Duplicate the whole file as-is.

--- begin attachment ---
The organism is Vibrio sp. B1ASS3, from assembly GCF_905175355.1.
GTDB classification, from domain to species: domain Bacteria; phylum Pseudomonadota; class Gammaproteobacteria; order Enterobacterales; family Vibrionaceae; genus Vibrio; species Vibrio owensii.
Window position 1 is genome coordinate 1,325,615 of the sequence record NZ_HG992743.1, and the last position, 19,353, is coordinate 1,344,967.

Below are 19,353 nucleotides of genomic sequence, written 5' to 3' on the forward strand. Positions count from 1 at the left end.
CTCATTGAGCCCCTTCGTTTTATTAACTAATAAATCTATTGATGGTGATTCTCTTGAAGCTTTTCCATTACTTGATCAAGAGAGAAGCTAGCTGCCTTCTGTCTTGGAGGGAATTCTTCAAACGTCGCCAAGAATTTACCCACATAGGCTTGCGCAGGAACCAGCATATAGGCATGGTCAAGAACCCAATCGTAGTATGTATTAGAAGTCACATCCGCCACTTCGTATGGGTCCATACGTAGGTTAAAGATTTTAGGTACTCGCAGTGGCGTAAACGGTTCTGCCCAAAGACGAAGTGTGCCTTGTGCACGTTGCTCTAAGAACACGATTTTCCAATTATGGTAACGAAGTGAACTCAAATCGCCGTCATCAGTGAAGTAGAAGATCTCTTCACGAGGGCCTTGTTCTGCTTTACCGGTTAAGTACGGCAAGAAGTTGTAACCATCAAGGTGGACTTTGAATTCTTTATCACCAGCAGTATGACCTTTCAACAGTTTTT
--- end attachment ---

The organism is Vibrio sp. B1ASS3, from assembly GCF_905175355.1.
GTDB classification, from domain to species: domain Bacteria; phylum Pseudomonadota; class Gammaproteobacteria; order Enterobacterales; family Vibrionaceae; genus Vibrio; species Vibrio owensii.
Window position 1 is genome coordinate 1,325,615 of the sequence record NZ_HG992743.1, and the last position, 19,353, is coordinate 1,344,967.

Below are 19,353 nucleotides of genomic sequence, written 5' to 3' on the forward strand. Positions count from 1 at the left end.
CTCATTGAGCCCCTTCGTTTTATTAACTAATAAATCTATTGATGGTGATTCTCTTGAAGCTTTTCCATTACTTGATCAAGAGAGAAGCTAGCTGCCTTCTGTCTTGGAGGGAATTCTTCAAACGTCGCCAAGAATTTACCCACATAGGCTTGCGCAGGAACCAGCATATAGGCATGGTCAAGAACCCAATCGTAGTATGTATTAGAAGTCACATCCGCCACTTCGTATGGGTCCATACGTAGGTTAAAGATTTTAGGTACTCGCAGTGGCGTAAACGGTTCTGCCCAAAGACGAAGTGTGCCTTGTGCACGTTGCTCTAAGAACACGATTTTCCAATTATGGTAACGAAGTGAACTCAAATCGCCGTCATCAGTGAAGTAGAAGATCTCTTCACGAGGGCCTTGTTCTGCTTTACCGGTTAAGTACGGCAAGAAGTTGTAACCATCAAGGTGGACTTTGAATTCTTTATCACCAGCAGTATGACCTTTCAACAGTTTTT